U.S. v Stevens: What interests are being protected?
4/27/10

Predation Control: to what end?
9/14/10

The Paradox of Killing Wildlife as Population Control
10/24/10

Who Does Wildlife Belong to? (The Public Trust Doctrine)
11/22/10

Lyme Disease: Ticks Without Deer
1/20/11

Taxpayers Footing the Bill to Kill Wildlife
2/15/11

Wildlife Contraception and the Ongoing Population Control Objective
3/31/11

Violence and the Well-being of Children
7/21/11

Wildflowers or Wildlife: the State Environmental Review Process
1/23/12




Monday, January 23, 2012

Wildflowers or Wildlife: the State Environmental Review Process

Nine year old Caleb Burlingame wrote to his local newspaper objecting to the deer killing program proposed for the nature preserve in his neighborhood. He suggested the deer go to a special deer zoo rather than be shot by sharpshooters as planned by the upstate New York college which owns the preserve. A retired professor living on the perimeter of the nature preserve was so outraged by the killing plan that he brought a lawsuit to stop it. And he won. The legal grounds justifying putting the deer kill program on hold was the need for the college to first comply with New York State's environmental review process.

Wildflowers or wildlife is in part, what the review process will demand that the college consider. In a somewhat unusual yet dead-on decision, a judge in New York State's Supreme Court concluded that the deer killing program, or "deer cull" as they are so commonly called, falls squarely within the definition of a "significant environmental event" and therefore, the requirements of the review process must be met by the college. An environmental review is a good first step but may not be enough to adequately address all the issues raised by deer killing programs.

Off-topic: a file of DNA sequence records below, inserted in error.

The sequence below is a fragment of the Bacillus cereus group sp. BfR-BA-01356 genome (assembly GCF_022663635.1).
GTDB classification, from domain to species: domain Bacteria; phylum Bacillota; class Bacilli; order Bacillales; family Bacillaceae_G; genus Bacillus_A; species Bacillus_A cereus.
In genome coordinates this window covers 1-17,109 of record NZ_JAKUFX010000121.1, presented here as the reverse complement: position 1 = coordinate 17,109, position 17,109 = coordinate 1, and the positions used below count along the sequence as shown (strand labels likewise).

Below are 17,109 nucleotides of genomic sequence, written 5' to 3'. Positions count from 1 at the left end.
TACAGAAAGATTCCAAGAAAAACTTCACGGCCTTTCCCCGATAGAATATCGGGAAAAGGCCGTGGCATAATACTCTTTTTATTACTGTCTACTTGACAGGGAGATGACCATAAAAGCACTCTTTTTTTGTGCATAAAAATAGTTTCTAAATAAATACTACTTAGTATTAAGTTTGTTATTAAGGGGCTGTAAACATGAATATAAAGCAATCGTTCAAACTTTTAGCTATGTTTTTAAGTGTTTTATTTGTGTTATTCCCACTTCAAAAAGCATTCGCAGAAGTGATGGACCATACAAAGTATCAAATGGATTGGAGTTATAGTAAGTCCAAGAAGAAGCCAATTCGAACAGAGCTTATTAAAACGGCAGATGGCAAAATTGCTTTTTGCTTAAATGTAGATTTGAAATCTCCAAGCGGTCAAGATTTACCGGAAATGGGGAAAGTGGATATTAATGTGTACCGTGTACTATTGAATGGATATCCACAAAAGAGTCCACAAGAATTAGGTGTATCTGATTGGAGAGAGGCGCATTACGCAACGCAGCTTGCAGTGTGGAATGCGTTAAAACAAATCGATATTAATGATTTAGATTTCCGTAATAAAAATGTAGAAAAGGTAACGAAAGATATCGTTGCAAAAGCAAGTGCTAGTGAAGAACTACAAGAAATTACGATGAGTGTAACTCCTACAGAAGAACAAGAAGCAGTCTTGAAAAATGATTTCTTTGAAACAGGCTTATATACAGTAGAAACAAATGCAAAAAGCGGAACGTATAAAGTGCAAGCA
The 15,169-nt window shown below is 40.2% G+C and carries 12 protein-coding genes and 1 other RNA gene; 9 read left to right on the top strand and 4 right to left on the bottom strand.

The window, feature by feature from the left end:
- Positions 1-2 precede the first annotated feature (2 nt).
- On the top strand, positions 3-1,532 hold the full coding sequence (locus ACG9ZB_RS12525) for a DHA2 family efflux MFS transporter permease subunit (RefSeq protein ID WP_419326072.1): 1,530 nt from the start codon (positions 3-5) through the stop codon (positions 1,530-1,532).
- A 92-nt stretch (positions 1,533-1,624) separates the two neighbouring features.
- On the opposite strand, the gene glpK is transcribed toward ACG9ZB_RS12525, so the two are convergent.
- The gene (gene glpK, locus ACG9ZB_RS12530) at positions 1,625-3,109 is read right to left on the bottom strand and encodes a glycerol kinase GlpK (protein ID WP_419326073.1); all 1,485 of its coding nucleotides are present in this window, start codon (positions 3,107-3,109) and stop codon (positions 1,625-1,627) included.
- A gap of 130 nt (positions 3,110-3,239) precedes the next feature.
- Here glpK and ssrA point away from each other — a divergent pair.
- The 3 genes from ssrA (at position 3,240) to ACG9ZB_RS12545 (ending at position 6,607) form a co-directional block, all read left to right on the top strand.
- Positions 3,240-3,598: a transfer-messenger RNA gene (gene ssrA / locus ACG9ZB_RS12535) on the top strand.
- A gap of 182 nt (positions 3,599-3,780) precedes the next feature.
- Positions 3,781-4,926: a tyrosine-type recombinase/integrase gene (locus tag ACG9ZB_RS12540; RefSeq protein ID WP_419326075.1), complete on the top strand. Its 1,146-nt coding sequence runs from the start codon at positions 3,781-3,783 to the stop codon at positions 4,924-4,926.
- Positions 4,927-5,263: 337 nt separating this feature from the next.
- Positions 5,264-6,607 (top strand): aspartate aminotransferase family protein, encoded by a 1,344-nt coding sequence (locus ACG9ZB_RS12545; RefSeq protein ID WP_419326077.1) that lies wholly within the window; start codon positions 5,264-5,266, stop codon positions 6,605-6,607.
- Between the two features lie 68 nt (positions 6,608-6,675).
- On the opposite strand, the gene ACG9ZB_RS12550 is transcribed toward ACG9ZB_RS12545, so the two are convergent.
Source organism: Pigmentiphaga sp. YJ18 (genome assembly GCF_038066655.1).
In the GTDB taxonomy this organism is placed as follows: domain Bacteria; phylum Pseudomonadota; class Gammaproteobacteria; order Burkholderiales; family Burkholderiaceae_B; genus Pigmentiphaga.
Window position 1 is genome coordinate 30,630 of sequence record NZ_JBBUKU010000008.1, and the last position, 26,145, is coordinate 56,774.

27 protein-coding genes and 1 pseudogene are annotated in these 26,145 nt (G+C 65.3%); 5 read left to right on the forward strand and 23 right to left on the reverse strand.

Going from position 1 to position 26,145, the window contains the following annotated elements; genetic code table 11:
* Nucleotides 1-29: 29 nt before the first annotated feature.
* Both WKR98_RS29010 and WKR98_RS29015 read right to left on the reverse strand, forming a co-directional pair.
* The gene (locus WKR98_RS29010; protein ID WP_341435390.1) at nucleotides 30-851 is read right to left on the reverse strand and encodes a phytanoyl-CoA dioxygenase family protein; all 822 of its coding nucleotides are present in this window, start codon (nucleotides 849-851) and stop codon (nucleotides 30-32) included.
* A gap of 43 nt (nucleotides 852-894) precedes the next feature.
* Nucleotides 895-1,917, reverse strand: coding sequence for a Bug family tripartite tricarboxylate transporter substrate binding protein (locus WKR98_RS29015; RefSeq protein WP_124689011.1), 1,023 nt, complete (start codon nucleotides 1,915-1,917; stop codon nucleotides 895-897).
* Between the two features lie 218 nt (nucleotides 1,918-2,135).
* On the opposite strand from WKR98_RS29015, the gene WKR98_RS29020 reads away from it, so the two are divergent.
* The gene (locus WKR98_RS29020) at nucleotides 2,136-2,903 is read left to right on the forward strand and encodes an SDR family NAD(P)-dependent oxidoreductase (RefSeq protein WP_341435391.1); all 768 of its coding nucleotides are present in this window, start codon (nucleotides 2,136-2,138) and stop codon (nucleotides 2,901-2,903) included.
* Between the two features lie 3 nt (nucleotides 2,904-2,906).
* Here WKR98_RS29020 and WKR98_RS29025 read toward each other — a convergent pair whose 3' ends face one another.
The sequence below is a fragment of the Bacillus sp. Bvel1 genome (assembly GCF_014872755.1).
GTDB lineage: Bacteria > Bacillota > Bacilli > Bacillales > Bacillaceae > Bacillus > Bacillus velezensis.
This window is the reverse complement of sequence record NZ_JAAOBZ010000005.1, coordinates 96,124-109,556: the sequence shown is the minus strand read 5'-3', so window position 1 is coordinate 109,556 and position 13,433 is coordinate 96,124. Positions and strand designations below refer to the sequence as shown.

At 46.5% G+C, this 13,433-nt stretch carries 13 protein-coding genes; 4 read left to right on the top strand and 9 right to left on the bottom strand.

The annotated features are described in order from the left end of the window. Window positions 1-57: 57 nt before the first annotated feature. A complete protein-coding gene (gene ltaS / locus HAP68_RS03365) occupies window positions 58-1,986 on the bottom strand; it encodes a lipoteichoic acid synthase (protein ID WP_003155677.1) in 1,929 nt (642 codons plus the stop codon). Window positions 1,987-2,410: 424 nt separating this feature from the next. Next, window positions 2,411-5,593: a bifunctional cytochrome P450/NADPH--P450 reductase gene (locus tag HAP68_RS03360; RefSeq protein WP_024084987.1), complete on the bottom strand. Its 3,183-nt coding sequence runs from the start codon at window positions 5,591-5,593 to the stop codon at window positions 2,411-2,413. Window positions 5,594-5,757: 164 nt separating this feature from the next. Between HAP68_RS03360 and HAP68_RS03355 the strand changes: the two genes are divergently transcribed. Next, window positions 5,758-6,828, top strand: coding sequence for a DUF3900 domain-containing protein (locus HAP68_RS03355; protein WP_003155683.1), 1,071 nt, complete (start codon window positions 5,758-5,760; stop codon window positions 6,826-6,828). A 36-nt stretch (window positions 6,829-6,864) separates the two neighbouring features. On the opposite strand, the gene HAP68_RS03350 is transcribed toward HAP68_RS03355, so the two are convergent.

Most states have environmental review laws. The New York State Environmental Quality Review (SEQR), is a body of law passed by the state legislature in 1975 with the "intention that all agencies conduct their affairs with an awareness that they are stewards of the air, water, land, and living resources, and that they have an obligation to protect the environment for the use and enjoyment of this and all future generations." (6 NYCRR 617.1) It goes on to say that in decision making "human and community resources should be given appropriate weight with social and economic considerations...[and] a suitable balance of social, economic and environmental factors" should be made. (6 NYCRR 617.1) This is the backdrop to the environmental analysis of whether a deer killing program is appropriate in any given situation.

The college claimed 90% of the deer in its nature preserve had to be killed because, the college asserted, the deer were eating the wildflowers and shrubs and having a devastating effect on forest regeneration.

This statement raises a number of threshold questions including, how does the college know how many deer are in the preserve? How does one "count" free-roaming animals with home ranges that exceed the borders of the preserve? (The preserve is not an enclosed area.) Won't more deer simply wander into the preserve after the killing program ends? And how will the male/female sex ratios and age distribution of the deer be protected during the shooting and what are the consequences to the herd taken as a whole, if they aren't? Finally, as an over arching consideration, under what circumstances is wildlife sacrificed for plant life and how is such a determination made?

 Similar to the college nature preserve controversy, a lawsuit was brought last year by residents of an upstate community opposed to a neighborhood deer killing program proposed by their town trustees.  Damage to plant life was one of the main justifications given for the cull (although concerns about deer/car accidents was raised and a specious argument about Lyme disease was asserted (see prior blog post "Lyme Disease: Ticks Without Deer" 1/20/11)).